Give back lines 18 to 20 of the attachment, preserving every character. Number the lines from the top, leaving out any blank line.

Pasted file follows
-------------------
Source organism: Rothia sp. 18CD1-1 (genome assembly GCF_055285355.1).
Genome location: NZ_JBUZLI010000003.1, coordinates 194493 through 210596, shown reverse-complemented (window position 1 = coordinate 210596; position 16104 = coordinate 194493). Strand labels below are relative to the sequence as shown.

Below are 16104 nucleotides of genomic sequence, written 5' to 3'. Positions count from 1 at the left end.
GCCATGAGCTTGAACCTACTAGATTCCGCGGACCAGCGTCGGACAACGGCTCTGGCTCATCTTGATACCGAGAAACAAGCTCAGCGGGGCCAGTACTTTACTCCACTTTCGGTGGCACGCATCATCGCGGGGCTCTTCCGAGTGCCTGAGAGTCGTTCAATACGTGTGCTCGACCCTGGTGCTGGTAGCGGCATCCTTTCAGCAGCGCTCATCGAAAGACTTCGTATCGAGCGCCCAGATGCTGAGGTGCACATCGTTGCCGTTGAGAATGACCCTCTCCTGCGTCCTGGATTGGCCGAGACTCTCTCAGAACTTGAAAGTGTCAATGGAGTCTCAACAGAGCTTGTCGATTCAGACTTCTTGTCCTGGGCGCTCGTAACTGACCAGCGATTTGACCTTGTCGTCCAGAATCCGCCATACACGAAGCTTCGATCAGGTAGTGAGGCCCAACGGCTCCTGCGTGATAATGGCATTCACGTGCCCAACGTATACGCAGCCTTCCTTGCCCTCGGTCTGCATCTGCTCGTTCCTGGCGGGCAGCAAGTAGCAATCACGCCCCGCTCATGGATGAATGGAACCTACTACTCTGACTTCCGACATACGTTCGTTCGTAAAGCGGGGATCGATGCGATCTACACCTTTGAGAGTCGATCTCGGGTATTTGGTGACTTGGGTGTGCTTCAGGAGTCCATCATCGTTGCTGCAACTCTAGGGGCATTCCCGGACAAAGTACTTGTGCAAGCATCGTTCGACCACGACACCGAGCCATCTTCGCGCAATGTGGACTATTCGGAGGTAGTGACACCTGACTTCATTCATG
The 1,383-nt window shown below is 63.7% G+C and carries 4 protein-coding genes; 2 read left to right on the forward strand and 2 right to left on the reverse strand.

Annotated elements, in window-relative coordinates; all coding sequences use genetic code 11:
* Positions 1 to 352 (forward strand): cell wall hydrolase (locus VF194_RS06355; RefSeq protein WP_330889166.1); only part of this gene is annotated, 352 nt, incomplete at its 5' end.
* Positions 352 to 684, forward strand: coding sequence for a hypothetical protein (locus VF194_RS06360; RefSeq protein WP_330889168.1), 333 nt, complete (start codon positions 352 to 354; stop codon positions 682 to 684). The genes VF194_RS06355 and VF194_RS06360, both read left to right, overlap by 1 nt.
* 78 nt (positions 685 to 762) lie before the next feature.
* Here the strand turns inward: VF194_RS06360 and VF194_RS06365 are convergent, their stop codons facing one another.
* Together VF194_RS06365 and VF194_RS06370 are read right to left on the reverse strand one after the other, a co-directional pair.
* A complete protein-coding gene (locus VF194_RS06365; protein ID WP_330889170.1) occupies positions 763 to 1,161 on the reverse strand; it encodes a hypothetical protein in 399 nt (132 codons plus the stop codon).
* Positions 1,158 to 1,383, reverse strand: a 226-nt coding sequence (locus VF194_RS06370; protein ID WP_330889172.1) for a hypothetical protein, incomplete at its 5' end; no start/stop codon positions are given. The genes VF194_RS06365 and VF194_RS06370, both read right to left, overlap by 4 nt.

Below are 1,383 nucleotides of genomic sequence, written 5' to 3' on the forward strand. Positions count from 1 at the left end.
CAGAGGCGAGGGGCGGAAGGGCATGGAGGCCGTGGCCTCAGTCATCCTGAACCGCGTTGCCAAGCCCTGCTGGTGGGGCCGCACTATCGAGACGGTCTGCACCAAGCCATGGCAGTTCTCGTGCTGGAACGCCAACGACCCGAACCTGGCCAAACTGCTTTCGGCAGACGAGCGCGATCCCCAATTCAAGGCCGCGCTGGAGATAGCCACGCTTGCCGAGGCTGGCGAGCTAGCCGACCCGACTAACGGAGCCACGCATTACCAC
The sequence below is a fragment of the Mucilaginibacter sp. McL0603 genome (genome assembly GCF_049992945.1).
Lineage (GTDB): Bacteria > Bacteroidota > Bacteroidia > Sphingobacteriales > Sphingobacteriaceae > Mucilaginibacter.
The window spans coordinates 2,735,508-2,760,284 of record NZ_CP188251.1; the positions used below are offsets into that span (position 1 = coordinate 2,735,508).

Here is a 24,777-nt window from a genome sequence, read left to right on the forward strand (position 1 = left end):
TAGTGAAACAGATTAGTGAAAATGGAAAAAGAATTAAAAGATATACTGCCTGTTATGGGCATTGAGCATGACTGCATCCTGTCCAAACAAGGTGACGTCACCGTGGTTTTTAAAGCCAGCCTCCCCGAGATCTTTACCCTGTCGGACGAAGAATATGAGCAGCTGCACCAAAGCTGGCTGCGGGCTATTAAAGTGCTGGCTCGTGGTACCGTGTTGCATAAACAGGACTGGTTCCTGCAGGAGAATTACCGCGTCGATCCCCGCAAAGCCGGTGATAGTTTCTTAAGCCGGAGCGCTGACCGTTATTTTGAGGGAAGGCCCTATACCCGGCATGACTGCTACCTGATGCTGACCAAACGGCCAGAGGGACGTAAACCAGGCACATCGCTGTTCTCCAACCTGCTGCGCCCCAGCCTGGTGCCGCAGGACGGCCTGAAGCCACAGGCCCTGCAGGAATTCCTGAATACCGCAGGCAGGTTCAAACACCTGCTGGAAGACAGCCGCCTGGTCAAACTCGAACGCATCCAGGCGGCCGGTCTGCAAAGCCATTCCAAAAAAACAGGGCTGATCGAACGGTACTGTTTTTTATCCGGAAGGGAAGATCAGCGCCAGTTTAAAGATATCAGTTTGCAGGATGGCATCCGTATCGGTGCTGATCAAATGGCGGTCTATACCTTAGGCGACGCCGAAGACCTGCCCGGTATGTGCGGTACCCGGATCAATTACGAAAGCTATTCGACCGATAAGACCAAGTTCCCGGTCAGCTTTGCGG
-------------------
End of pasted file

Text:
The window spans coordinates 2,735,508-2,760,284 of record NZ_CP188251.1; the positions used below are offsets into that span (position 1 = coordinate 2,735,508).

Here is a 24,777-nt window from a genome sequence, read left to right on the forward strand (position 1 = left end):
TAGTGAAACAGATTAGTGAAAATGGAAAAAGAATTAAAAGATATACTGCCTGTTATGGGCATTGAGCATGACTGCATCCTGTCCAAACAAGGTGACGTCACCGTGGTTTTTAAAGCCAGCCTCCCCGAGATCTTTACCCTGTCGGACGAAGAATATGAGCAGCTGCACCAAAGCTGGCTGCGGGCTATTAAAGTGCTGGCTCGTGGTACCGTGTTGCATAAACAGGACTGGTTCCTGCAGGAGAATTACCGCGTCGATCCCCGCAAAGCCGGTGATAGTTTCTTAAGCCGGAGCGCTGACCGTTATTTTGAGGGAAGGCCCTATACCCGGCATGACTGCTACCTGATGCTGACCAAACGGCCAGAGGGACGTAAACCAGGCACATCGCTGTTCTCCAACCTGCTGCGCCCCAGCCTGGTGCCGCAGGACGGCCTGAAGCCACAGGCCCTGCAGGAATTCCTGAATACCGCAGGCAGGTTCAAACACCTGCTGGAAGACAGCCGCCTGGTCAAACTCGAACGCATCCAGGCGGCCGGTCTGCAAAGCCATTCCAAAAAAACAGGGCTGATCGAACGGTACTGTTTTTTATCCGGAAGGGAAGATCAGCGCCAGTTTAAAGATATCAGTTTGCAGGATGGCATCCGTATCGGTGCTGATCAAATGGCGGTCTATACCTTAGGCGACGCCGAAGACCTGCCCGGTATGTGCGGTACCCGGATCAATTACGAAAGCTATTCGACCGATAAGACCAAGTTCCCGGTCAGCTTTGCGG